As the so-called attention economy begins to affect retailers, brands will increasingly be forced to embrace new ways of keeping consumers entertained while in stores. The future bricks-and-mortar retail store will thus also be a site of customer experience instead of a sole arena of selling.
What Does the Future Bricks-and-Mortar Retail Store Look Like?
We’ve clarified that there are two key ways that retailers can adapt their future bricks-and-mortar retail stores to suit the consumer: by embracing omnichannel retailing and transforming stores into primarily customer experience hubs. But how will this actually change the future high street?
Customer experience centres
Some companies have already transformed their physical stores into places of experience. We’ve already mentioned Nike’s immersive store in South Korea. Here, customers can enjoy personalised, interactive experiences and compare real-life products, helping them make their purchases.
It’s not just clothing brands that are emphasising the customer experience, though. Since 2014, Starbucks has opened six Starbucks Reserve Roasteries: larger physical locations focused on giving customers an entire coffee experience. These stores feature a more extensive menu than regular stores, coffee tasting bars, and augmented reality tours.
Whether the brand is in the food or fashion industry, every customer experience store has the same focus: to build brand loyalty, offer personalised experiences, and encourage customers to buy again and again.
However, retailers must choose the experiences offered to customers in-store with brand consistency in mind. Brand consistency is crucial for connecting with consumers and building a loyal brand base. Your online and physical presence should create a seamless shopping experience, which will make the customer journey more exciting and improve your omnichannel strategy.
When implementing a successful omnichannel strategy, you must offer as many ways to buy as possible. To do this, retailers can utilise their future bricks-and-mortar retail stores as micro fulfilment centres.
The Covid-19 pandemic has exacerbated the trend toward local shopping. Data from Deloitte shows that smaller town centres in places like seaside towns and commuter hubs recovered much more quickly from business lockdowns than larger city centres. Additionally, 57% of consumers say they would rather spend at local businesses after the pandemic.
Thus, there is an opportunity here for stores to combine selling and shipping from the same store, making it both more environmentally friendly and quicker for local shoppers to get items delivered to them.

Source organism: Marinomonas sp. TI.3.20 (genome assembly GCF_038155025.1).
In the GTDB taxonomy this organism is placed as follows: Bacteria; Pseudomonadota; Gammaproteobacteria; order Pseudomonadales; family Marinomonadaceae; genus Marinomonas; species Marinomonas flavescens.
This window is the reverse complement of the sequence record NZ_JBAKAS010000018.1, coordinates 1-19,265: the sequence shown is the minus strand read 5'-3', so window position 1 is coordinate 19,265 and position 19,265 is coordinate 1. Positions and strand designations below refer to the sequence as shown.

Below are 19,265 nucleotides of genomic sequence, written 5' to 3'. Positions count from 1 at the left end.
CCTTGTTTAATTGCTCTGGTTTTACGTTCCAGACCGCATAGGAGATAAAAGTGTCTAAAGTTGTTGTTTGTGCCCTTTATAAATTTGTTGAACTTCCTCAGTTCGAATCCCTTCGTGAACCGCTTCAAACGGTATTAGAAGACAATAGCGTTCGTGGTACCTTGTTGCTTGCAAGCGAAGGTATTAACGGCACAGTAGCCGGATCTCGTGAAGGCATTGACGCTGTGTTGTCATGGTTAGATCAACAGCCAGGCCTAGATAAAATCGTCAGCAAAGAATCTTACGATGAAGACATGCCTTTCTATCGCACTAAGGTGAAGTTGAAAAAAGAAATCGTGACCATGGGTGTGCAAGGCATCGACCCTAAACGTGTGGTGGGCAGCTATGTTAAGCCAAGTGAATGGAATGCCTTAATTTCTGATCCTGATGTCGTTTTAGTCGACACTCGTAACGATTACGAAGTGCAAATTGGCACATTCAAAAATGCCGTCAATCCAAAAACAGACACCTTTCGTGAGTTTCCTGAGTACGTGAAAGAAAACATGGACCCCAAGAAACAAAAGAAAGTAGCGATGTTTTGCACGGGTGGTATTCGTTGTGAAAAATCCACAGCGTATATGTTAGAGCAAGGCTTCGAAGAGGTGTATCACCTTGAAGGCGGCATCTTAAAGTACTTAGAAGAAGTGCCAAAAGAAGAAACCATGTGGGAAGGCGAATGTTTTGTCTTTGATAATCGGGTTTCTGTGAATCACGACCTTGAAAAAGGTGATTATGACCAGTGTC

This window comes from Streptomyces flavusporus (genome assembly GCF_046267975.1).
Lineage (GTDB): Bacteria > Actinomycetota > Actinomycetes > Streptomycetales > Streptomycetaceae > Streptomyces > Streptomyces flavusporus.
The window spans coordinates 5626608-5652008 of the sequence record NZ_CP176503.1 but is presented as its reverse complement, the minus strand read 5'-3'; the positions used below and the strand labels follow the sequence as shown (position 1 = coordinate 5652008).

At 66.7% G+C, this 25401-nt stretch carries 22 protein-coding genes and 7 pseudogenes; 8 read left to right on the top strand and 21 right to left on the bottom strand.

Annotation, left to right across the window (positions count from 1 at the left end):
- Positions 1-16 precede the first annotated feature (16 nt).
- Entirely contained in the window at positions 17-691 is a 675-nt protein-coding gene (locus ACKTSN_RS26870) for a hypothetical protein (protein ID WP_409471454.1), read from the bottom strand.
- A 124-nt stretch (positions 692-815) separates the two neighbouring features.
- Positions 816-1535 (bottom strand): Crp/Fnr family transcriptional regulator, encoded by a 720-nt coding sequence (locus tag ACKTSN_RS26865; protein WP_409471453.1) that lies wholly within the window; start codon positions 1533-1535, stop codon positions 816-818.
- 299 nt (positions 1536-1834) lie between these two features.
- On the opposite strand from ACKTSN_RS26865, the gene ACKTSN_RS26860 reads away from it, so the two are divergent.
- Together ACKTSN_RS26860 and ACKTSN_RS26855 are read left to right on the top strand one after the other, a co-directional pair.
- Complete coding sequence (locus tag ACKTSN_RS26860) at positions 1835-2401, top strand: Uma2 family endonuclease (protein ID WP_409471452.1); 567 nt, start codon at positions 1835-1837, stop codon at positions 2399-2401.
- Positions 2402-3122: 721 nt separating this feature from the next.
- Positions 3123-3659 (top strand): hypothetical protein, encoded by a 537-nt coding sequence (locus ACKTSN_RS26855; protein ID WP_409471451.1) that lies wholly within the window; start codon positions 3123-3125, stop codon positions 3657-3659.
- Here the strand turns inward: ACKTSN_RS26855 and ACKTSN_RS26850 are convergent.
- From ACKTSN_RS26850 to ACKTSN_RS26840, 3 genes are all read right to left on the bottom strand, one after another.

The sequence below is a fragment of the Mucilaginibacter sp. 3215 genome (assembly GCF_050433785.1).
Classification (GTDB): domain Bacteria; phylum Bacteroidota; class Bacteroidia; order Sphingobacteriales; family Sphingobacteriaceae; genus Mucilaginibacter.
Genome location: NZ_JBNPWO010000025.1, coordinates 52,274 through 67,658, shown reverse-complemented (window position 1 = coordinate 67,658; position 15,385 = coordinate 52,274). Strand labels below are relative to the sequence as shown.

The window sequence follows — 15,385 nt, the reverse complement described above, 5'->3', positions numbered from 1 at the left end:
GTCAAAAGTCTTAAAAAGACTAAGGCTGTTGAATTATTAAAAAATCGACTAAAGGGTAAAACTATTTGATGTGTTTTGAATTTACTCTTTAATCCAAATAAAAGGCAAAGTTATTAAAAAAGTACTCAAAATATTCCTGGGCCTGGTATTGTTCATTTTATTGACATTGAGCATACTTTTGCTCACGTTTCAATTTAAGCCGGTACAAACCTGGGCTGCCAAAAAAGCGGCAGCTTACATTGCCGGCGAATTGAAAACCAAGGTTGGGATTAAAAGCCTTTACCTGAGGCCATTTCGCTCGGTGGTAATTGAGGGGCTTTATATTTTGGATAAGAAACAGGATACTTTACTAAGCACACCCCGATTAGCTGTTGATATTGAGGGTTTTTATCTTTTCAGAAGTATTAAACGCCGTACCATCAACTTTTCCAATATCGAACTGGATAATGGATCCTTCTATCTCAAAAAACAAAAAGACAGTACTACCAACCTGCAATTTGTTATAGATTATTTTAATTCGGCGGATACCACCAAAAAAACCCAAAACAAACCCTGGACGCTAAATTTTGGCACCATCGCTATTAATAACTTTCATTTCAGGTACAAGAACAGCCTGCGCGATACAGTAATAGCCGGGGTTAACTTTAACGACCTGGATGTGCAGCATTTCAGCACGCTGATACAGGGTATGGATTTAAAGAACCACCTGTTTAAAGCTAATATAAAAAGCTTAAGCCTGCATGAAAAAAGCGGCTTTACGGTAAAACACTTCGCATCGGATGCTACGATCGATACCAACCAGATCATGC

42% of customers say they expect a two-day shipping option to be available at checkout. This isn’t always possible with traditional distribution centres, but if each physical location is utilised as a micro fulfilment centre, brands will likely achieve this. With increased customer satisfaction comes increased sales–data from e-commerce business Metapack shows that retailers have seen a 30% increase in online sales after implementing micro fulfilment centres in retail stores.
How RFID Can Help Futureproof Your Retail Store
Technology is essential when it comes to transforming future bricks-and-mortar retail stores. One of the most crucial is RFID, which can assist with elevating the customer experience in physical stores and accomplishing omnichannel strategies.
Firstly, RFID is essential for implementing personalised and interactive customer experiences in stores. For example, RFID tags on products can help create interactive fitting rooms, where sensors know which products a customer has brought into the room. Along with interactive screens, the customer can receive product information and see similar products, contributing to a more successful buying experience.
For brands focused on sustainability, RFID tags can also give customers a behind-the-scenes look at supply chains. Fashion brand Sheep Inc. has embraced this by linking every product produced with a real-life sheep on their wool farm, meaning customers can see what ‘their’ sheep is up to by scanning an RFID tag on their clothing.
With the future bricks-and-mortar retail store functioning dually as a sales point and a micro fulfilment centre, brands must have an accurate view of their stock. With RFID, retailers can get a real-time view of where stock is, allowing them to more accurately enable omnichannel options like ship-from-store, return-to-store, and pick-up-from-store.
An estimated 62% of organisations have just limited visibility of their supply chain, while only 6% have achieved full visibility. Without complete visibility, it will be increasingly difficult for retailers to adapt to consumer demands, especially with regard to increasing shipping options and allowing for faster order fulfilment. However, we know that these trends will be vital for the future high street and future bricks-and-mortar retail stores.
RFID offers a variety of use cases when it comes to future bricks-and-mortar retail stores. The technology is crucial for achieving a successful omnichannel strategy and will be increasingly important for establishing in-store interactive customer experiences. As a result, RFID can offer retailers an efficient way of increasing sales and improving brand loyalty. At the same time, it also allows brands to be at the forefront of an innovative future high street.
Futureproof retail stores with RFID
Stock accuracy, on-floor availability, and omnichannel applications in stores.
Book a demo with RFID to find out how our cloud-hosted RFID solution could help you build a future bricks-and-mortar retail store. Our multi-user app can provide intelligent stock takes and improve the customer experience, while RFID can help you effectively turn your store into a micro fulfilment centre and establish e-commerce operations with real-time, item-level inventory visibility and analytics.